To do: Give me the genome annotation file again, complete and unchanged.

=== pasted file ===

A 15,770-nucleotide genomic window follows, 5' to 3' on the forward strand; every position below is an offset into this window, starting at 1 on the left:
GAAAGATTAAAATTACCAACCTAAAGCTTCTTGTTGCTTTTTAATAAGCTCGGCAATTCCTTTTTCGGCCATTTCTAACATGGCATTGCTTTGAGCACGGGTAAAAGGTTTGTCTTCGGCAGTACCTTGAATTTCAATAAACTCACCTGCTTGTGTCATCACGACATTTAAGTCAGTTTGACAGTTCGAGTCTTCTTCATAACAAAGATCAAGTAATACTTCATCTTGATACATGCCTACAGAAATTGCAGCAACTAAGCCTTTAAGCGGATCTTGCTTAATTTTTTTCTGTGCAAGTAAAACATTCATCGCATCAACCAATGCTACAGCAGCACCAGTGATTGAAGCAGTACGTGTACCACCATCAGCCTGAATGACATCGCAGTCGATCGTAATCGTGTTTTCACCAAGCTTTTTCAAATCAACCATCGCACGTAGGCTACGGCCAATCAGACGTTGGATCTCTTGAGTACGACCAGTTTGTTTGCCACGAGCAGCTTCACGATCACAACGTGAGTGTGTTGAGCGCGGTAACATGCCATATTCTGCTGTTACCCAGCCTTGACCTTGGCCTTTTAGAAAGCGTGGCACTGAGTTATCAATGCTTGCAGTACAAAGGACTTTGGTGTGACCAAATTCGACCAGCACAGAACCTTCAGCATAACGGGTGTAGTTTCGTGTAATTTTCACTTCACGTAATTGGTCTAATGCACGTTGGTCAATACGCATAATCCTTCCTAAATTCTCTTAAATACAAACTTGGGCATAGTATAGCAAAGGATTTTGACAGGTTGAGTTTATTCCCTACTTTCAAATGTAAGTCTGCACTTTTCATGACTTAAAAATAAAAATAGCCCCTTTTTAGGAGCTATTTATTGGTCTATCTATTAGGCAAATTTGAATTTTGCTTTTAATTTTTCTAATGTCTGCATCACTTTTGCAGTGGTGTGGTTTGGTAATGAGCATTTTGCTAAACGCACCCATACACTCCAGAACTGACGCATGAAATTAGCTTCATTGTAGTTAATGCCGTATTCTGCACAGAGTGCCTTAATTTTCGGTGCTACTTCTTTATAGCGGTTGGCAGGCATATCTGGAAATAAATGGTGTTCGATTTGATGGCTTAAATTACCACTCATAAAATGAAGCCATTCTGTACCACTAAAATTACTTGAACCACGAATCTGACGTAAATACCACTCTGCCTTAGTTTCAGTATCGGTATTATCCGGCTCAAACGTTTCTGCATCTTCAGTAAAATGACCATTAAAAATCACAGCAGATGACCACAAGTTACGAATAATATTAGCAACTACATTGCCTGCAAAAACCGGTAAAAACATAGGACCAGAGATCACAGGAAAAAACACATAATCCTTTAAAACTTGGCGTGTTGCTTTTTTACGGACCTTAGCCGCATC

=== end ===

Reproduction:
A 15,770-nucleotide genomic window follows, 5' to 3' on the forward strand; every position below is an offset into this window, starting at 1 on the left:
GAAAGATTAAAATTACCAACCTAAAGCTTCTTGTTGCTTTTTAATAAGCTCGGCAATTCCTTTTTCGGCCATTTCTAACATGGCATTGCTTTGAGCACGGGTAAAAGGTTTGTCTTCGGCAGTACCTTGAATTTCAATAAACTCACCTGCTTGTGTCATCACGACATTTAAGTCAGTTTGACAGTTCGAGTCTTCTTCATAACAAAGATCAAGTAATACTTCATCTTGATACATGCCTACAGAAATTGCAGCAACTAAGCCTTTAAGCGGATCTTGCTTAATTTTTTTCTGTGCAAGTAAAACATTCATCGCATCAACCAATGCTACAGCAGCACCAGTGATTGAAGCAGTACGTGTACCACCATCAGCCTGAATGACATCGCAGTCGATCGTAATCGTGTTTTCACCAAGCTTTTTCAAATCAACCATCGCACGTAGGCTACGGCCAATCAGACGTTGGATCTCTTGAGTACGACCAGTTTGTTTGCCACGAGCAGCTTCACGATCACAACGTGAGTGTGTTGAGCGCGGTAACATGCCATATTCTGCTGTTACCCAGCCTTGACCTTGGCCTTTTAGAAAGCGTGGCACTGAGTTATCAATGCTTGCAGTACAAAGGACTTTGGTGTGACCAAATTCGACCAGCACAGAACCTTCAGCATAACGGGTGTAGTTTCGTGTAATTTTCACTTCACGTAATTGGTCTAATGCACGTTGGTCAATACGCATAATCCTTCCTAAATTCTCTTAAATACAAACTTGGGCATAGTATAGCAAAGGATTTTGACAGGTTGAGTTTATTCCCTACTTTCAAATGTAAGTCTGCACTTTTCATGACTTAAAAATAAAAATAGCCCCTTTTTAGGAGCTATTTATTGGTCTATCTATTAGGCAAATTTGAATTTTGCTTTTAATTTTTCTAATGTCTGCATCACTTTTGCAGTGGTGTGGTTTGGTAATGAGCATTTTGCTAAACGCACCCATACACTCCAGAACTGACGCATGAAATTAGCTTCATTGTAGTTAATGCCGTATTCTGCACAGAGTGCCTTAATTTTCGGTGCTACTTCTTTATAGCGGTTGGCAGGCATATCTGGAAATAAATGGTGTTCGATTTGATGGCTTAAATTACCACTCATAAAATGAAGCCATTCTGTACCACTAAAATTACTTGAACCACGAATCTGACGTAAATACCACTCTGCCTTAGTTTCAGTATCGGTATTATCCGGCTCAAACGTTTCTGCATCTTCAGTAAAATGACCATTAAAAATCACAGCAGATGACCACAAGTTACGAATAATATTAGCAACTACATTGCCTGCAAAAACCGGTAAAAACATAGGACCAGAGATCACAGGAAAAAACACATAATCCTTTAAAACTTGGCGTGTTGCTTTTTTACGGACCTTAGCCGCATC